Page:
HIV-1 evades antibody-mediated neutralization through conformational masking of receptor-binding sites

Peter D. Kwong, Michael L. Doyle, David J. Casper, Claudia Cicala, Stephanie A. Leavitt, Shahzad Majeed, Tavis D. Steenbeke, Miro Venturi, Irwin Chaiken, Michael Fung, Hermann Katinger, Paul W.I.H. Parren, James Robinson, Donald Van Ryk, Liping Wang, Dennis R. Burton, Ernesto Freire, Richard Wyatt, Joseph Sodroski, Wayne A. HendricksonJames Arthos

Research output: Contribution to journalArticlepeer-review

Abstract

The ability of human immunodeficiency virus (HIV-1) to persist and cause AIDS is dependent on its avoidance of antibody-mediated neutralization. The virus elicits abundant, envelope-directed antibodies that have little neutralization capacity. This lack of neutralization is paradoxical, given the functional conservation and exposure of receptor-binding sites on the gp120 envelope glycoprotein, which are larger than the typical antibody footprint and should therefore be accessible for antibody binding. Because gp120-receptor interactions involve conformational reorganization, we measured the entropies of binding for 20 gp120-reactive antibodies. Here we show that recognition by receptor-binding-site antibodies induces conformational change. Correlation with neutralization potency and analysis of receptor-antibody thermodynamic cycles suggested a receptor-binding-site 'conformational masking' mechanism of neutralization escape. To understand how such an escape mechanism would be compatible with virus-receptor interactions, we tested a soluble dodecameric receptor molecule and found that it neutralized primary HIV-1 isolates with great potency, showing that simultaneous binding of viral envelope glycoproteins by multiple receptors creates sufficient avidity to compensate for such masking. Because this solution is available for cell-surface receptors but not for most antibodies, conformational masking enables HIV-1 to maintain receptor binding and simultaneously to resist neutralization.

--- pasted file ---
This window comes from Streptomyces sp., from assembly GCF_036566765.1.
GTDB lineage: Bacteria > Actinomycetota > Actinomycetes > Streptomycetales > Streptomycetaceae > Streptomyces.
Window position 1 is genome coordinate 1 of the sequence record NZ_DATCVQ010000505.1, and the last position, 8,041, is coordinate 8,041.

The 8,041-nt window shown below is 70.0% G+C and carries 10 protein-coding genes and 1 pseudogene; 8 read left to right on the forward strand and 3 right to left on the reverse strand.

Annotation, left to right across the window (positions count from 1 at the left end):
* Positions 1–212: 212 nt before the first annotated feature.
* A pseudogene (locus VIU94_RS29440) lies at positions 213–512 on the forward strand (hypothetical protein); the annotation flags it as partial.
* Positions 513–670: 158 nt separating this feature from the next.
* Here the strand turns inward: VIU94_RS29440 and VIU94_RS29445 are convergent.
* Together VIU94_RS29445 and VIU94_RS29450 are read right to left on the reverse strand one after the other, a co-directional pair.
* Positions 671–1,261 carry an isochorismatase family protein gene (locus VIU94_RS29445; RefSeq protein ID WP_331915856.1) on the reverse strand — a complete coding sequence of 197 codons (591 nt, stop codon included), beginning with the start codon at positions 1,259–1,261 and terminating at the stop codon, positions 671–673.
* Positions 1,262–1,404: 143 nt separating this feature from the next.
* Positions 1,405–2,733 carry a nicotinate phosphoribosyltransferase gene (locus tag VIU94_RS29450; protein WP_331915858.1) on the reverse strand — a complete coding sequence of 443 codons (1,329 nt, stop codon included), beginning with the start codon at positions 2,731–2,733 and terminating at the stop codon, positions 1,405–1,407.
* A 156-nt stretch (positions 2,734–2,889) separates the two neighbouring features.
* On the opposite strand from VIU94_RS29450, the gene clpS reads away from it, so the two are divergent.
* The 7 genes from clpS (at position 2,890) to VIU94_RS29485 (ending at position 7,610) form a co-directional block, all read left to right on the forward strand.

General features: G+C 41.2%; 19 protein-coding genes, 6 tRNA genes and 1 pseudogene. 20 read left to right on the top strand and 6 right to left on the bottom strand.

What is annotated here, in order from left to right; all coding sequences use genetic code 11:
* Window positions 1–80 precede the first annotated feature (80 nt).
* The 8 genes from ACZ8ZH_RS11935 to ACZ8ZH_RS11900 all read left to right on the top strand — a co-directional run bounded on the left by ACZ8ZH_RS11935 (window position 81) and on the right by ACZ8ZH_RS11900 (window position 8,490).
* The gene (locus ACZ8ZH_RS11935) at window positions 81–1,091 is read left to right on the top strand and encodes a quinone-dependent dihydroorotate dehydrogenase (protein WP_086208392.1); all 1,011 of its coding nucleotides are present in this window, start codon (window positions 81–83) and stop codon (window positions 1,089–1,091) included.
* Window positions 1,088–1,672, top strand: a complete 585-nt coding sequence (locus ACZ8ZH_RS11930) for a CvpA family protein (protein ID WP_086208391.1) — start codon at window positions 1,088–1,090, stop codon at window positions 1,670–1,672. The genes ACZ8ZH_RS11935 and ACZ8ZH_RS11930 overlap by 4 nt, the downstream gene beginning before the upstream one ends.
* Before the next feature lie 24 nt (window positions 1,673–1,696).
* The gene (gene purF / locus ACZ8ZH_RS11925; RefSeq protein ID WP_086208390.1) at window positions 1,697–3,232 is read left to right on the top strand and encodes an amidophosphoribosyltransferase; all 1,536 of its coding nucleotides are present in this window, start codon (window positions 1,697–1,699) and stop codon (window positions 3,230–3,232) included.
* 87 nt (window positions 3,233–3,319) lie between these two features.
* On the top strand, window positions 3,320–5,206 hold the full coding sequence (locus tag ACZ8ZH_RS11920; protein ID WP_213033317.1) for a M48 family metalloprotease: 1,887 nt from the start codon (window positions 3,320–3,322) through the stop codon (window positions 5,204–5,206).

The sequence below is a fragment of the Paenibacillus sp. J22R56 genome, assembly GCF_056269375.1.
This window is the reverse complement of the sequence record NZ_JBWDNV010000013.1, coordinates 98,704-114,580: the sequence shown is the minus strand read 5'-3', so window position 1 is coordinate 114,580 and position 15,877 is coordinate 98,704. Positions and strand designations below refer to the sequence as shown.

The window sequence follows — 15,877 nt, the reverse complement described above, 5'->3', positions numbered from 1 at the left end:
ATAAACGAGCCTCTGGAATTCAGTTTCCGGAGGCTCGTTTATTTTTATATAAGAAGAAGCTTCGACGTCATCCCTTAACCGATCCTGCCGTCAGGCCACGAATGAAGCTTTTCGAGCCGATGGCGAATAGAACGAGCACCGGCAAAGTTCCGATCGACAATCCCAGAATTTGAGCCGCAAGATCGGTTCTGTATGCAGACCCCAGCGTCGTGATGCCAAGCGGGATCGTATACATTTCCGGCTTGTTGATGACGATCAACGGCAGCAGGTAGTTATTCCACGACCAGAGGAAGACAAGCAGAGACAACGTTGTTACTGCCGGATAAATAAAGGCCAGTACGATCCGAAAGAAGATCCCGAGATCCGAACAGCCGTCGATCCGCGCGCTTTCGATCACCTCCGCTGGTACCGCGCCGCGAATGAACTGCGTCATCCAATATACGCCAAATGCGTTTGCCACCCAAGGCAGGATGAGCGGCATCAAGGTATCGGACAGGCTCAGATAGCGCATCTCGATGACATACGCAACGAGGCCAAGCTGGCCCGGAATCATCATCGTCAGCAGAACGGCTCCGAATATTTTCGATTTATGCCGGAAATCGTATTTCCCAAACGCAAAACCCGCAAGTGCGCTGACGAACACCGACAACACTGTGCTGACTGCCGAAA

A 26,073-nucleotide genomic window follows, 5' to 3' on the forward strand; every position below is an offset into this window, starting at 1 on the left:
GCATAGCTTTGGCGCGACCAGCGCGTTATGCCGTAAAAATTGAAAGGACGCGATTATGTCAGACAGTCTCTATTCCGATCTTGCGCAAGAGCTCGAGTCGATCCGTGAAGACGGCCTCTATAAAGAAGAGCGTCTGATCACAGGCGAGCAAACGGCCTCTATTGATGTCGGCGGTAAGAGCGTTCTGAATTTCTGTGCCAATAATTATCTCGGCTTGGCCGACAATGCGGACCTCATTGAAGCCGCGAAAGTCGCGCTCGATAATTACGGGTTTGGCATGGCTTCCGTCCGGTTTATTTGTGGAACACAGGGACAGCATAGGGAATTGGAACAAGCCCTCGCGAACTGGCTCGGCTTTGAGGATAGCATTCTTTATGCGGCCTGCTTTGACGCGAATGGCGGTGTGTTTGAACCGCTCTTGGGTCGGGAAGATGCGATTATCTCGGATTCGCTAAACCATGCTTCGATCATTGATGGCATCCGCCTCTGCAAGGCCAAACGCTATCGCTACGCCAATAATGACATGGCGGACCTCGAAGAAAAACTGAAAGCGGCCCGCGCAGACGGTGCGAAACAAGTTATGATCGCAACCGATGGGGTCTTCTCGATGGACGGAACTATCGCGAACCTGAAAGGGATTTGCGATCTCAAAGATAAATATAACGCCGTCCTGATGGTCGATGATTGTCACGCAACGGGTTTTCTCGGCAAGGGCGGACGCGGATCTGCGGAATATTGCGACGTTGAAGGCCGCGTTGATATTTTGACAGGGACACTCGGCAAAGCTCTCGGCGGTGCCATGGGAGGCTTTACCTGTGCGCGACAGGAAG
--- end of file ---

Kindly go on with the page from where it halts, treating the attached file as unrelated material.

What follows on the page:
Original languageEnglish (US)
Pages (from-to)678-682
Number of pages5
JournalNature
Volume420
Issue number6916
DOIs
StatePublished - Dec 12 2002

ASJC Scopus subject areas

  • General

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